‘I get an extra ten shillings a month for upkeep.’

‘Sure you do, if you have anything left over after you’ve paid for breakages. They charge you for breakages too, don’t they Kitty? And do you know how much Mr JP Morgan is worth?’

She shook her head.

‘Somewhere between fifty and a hundred million dollars. Does that seem like an awful lot to you? Now how do you think he came to be worth so much money, Kitty?’

‘I don’t know but I’m sure you’re going to tell me.’

‘He makes that so much because he pays you so little. You and tens of thousands of others who work for him. That’s how he does it.’

‘Are you a socialist, Mr Randolph?’

‘Lincoln. Yes, I am Kitty. Heard of socialism have you?’

‘They say you people want to bring down the government.’

‘No Kitty, we just want to change the system and replace it with something better. Do you know what a union is?’

‘Of course I do.’

‘Well imagine a world where all the workers were in a union, it wasn’t just you going cap in hand to your employer asking what wages he was prepared to pay you, instead you had every worker in the world standing behind you when you did it. That’s what a union is. What I dream of is a world where all the workers are organised into one big union, so they can tell the JP Morgans of this world that if they want labour then they’ll have to give their workers a share of the profits. Imagine that! What if you weren’t a slave any more, what if you had power. What if a union made your work valuable?’

‘You think that will ever happen?’

‘It’s the twentieth century, Kitty, it’s the new dawn, a whole brave new world! That, Kitty O’Kane, is what I write about.’

‘How do you know my name?’


‘I never told you my name was O’Kane.’

‘Well, I’ve been asking about you.’

‘Now why would you do that?’

‘Why do you think I would that?’

‘I’m sure I don’t know.’

‘Well, I’ll leave it you to figure it out.’ Kitty turned to go. ‘What is it you want Kitty? You want to spend your whole life making up beds and cleaning up messes?’

‘Of course I don’t.’

‘No, I didn’t think so. Something tells me you want to leave a mark on the world, don’t you?’

‘I’m just a woman with no education, Mister Randolph, not like you.’

‘Lincoln. And I don’t think it matters one good goddamn about education, all that matters is the look in your eye and the fire in your belly.’

Kitty studied him. He gave her a boyish grin, knew he had her. ‘I don’t know about all this blather about capitalism, but a woman having a vote same as a man, now that would be a good start, if you want my opinion.’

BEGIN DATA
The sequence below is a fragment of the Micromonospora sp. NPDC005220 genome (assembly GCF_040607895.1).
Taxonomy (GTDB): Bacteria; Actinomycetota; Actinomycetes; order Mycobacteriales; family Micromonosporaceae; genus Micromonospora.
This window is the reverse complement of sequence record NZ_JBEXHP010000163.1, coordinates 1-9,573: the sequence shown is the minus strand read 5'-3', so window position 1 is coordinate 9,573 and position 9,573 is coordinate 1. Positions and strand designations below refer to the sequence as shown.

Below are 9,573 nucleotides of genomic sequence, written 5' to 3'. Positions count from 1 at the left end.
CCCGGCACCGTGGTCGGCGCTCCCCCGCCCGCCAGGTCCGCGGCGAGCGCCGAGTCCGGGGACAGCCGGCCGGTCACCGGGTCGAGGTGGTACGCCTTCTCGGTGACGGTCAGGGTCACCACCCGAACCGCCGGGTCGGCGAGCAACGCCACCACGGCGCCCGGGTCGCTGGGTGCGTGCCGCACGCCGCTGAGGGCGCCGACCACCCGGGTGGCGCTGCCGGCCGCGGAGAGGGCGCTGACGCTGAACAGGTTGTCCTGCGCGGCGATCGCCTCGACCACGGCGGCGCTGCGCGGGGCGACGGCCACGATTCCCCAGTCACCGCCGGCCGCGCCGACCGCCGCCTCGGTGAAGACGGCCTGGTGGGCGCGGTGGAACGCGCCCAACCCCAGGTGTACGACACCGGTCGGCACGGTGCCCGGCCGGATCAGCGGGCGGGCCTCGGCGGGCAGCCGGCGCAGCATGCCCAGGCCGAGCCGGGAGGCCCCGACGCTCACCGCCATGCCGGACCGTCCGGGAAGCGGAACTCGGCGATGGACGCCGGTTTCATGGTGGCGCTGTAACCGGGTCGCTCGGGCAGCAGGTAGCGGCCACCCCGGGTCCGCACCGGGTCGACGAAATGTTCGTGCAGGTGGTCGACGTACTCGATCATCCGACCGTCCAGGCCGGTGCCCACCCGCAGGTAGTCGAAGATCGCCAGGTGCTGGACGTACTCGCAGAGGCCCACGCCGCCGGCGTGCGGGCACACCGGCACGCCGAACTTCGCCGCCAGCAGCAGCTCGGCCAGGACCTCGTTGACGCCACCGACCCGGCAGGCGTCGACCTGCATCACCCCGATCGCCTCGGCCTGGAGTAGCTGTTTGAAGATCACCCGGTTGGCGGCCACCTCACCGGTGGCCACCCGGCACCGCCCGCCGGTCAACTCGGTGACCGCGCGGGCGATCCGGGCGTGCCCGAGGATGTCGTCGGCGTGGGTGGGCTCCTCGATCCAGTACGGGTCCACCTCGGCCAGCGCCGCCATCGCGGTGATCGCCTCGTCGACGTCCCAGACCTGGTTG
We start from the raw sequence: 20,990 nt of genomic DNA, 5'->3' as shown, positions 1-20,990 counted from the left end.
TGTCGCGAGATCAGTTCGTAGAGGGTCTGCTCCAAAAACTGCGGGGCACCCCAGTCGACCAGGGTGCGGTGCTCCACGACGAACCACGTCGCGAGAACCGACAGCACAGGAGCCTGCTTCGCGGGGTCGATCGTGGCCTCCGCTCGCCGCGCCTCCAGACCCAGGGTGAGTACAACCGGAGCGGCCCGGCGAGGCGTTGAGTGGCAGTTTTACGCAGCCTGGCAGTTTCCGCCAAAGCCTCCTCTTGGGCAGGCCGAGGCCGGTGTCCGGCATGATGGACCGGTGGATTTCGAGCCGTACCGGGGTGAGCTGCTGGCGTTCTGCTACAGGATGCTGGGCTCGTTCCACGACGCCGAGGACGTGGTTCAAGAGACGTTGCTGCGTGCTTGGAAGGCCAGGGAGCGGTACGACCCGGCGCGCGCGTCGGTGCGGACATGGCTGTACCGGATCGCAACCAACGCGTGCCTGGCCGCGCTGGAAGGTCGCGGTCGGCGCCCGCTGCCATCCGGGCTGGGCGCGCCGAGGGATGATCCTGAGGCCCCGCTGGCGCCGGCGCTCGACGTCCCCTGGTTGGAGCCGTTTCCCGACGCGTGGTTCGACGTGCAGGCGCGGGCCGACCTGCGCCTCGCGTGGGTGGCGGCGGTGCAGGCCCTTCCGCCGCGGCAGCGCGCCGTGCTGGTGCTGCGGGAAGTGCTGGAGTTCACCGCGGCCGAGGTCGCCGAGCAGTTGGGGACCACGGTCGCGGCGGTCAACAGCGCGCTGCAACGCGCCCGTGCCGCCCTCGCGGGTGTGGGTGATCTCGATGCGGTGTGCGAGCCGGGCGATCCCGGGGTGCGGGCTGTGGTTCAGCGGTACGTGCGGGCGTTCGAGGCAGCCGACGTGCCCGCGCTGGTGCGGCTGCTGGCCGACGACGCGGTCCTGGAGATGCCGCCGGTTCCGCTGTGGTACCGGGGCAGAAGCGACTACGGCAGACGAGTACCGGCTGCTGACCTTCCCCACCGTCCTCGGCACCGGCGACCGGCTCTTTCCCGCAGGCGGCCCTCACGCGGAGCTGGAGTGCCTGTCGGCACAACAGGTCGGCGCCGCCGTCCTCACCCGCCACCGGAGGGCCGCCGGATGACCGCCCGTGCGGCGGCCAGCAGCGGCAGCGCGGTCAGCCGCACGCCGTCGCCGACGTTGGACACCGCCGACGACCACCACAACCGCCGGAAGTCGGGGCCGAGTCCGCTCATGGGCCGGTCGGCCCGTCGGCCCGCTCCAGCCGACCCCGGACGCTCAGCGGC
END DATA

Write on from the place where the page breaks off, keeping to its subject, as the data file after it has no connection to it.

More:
‘Well, I do want it, or I wouldn’t be telling you. And that’s another thing that’s going to happen, Kitty. And you can be a part of it or you can just stand and watch while you fetch and carry for people who don’t give a damn about you.’

He started writing in his notebook. Kitty hovered for a moment. ‘I’d better be getting back.’

‘Nice talking to you, Kitty O’Kane.’

‘You too … Lincoln.’

She made her way back up the gangway, her foot ached, her back ached, but a part of her was excited. Did men really think like that in Harvard? Did any man think like that anywhere?

Did he really think she could change the world?

Well never mind that now, all she wanted to do was put her head down and get some sleep. She had perhaps just enough left in her to fetch a bottle of iced water from the pantry before she collapsed on her bunk.

‘Ah, Kitty!’

She looked up. Her Highness sailed towards her, she had her little dog with her, holding it in her arms, did the damned thing never walk anywhere, God gave it legs, didn’t it?

‘My dear, you do look so very tired, are you going off-duty now?’

‘I hope so, ma’am.’

‘Before you go, could you do just one more little thing? It’s so lovely outside and Jack and I are having just the best time looking at the stars, so would you mind giving Suzie her lamb cutlet and peas?’ She dropped the dog into her arms. ‘Fresh peas, mind, and mash them for her, will you? You’re such a dear. I knew you wouldn’t mind.’

She turned and flounced away, leaving behind a fog of French perfume and condescension. The dog yelped and writhed in her arms. Kitty stared after Jack Finnegan’s fecking mistress and would have poked out her tongue at her back but then she saw the chief steward watching her and so she forced a smile and headed off to the pantry, as if it really was no bother at all.


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Colin Falconer

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  1. I read I Shock Myself a few years ago. It was eye-opening, a bit annoying at times, but amazing all the same. It’s one of the few books I passed along with a “you might want to read this” to my boss at the time. I know he passed it along the same way.

    “Why” we do the things we do is always interesting… and it was full of that sort of revelation.

    Thanks for the reminder of an interesting book.

    I won’t even… as to the keys.

  2. Enjoyed reading the facts about Jack, Rose and the Renault Coupe de Ville. Your East India book looks most interesting, I’d like to read it. Since I already get your newsletter and am signed up to your Facebook page, what are my options?

  3. Thank you for this wonderful article! I love to hear about the real people directly, or indirectly, portrayed in a work of historical fiction, whether it be book or film.

    The hotel keys left at the grave…wow! The level of fan-aticism was high in those individuals. lol

    I loved East India, of course. 🙂